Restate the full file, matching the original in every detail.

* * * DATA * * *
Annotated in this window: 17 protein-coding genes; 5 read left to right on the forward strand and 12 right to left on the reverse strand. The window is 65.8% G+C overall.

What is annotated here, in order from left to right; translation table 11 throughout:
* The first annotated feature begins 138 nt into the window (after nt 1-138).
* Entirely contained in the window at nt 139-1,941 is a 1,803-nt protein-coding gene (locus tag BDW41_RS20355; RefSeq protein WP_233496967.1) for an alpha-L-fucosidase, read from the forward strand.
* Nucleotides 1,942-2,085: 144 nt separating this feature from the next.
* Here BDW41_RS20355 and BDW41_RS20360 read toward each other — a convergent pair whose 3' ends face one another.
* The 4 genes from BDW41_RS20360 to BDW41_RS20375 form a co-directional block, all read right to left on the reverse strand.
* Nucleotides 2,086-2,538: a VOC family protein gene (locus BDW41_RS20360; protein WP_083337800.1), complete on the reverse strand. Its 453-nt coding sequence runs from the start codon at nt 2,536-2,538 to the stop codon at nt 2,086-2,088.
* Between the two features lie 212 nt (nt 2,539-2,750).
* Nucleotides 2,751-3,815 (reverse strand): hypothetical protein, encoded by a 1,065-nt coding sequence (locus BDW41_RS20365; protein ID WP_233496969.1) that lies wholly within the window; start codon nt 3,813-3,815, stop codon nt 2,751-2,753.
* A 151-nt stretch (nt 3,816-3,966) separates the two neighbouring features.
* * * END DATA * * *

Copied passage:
Annotated in this window: 17 protein-coding genes; 5 read left to right on the forward strand and 12 right to left on the reverse strand. The window is 65.8% G+C overall.

What is annotated here, in order from left to right; translation table 11 throughout:
* The first annotated feature begins 138 nt into the window (after nt 1-138).
* Entirely contained in the window at nt 139-1,941 is a 1,803-nt protein-coding gene (locus tag BDW41_RS20355; RefSeq protein WP_233496967.1) for an alpha-L-fucosidase, read from the forward strand.
* Nucleotides 1,942-2,085: 144 nt separating this feature from the next.
* Here BDW41_RS20355 and BDW41_RS20360 read toward each other — a convergent pair whose 3' ends face one another.
* The 4 genes from BDW41_RS20360 to BDW41_RS20375 form a co-directional block, all read right to left on the reverse strand.
* Nucleotides 2,086-2,538: a VOC family protein gene (locus BDW41_RS20360; protein WP_083337800.1), complete on the reverse strand. Its 453-nt coding sequence runs from the start codon at nt 2,536-2,538 to the stop codon at nt 2,086-2,088.
* Between the two features lie 212 nt (nt 2,539-2,750).
* Nucleotides 2,751-3,815 (reverse strand): hypothetical protein, encoded by a 1,065-nt coding sequence (locus BDW41_RS20365; protein ID WP_233496969.1) that lies wholly within the window; start codon nt 3,813-3,815, stop codon nt 2,751-2,753.
* A 151-nt stretch (nt 3,816-3,966) separates the two neighbouring features.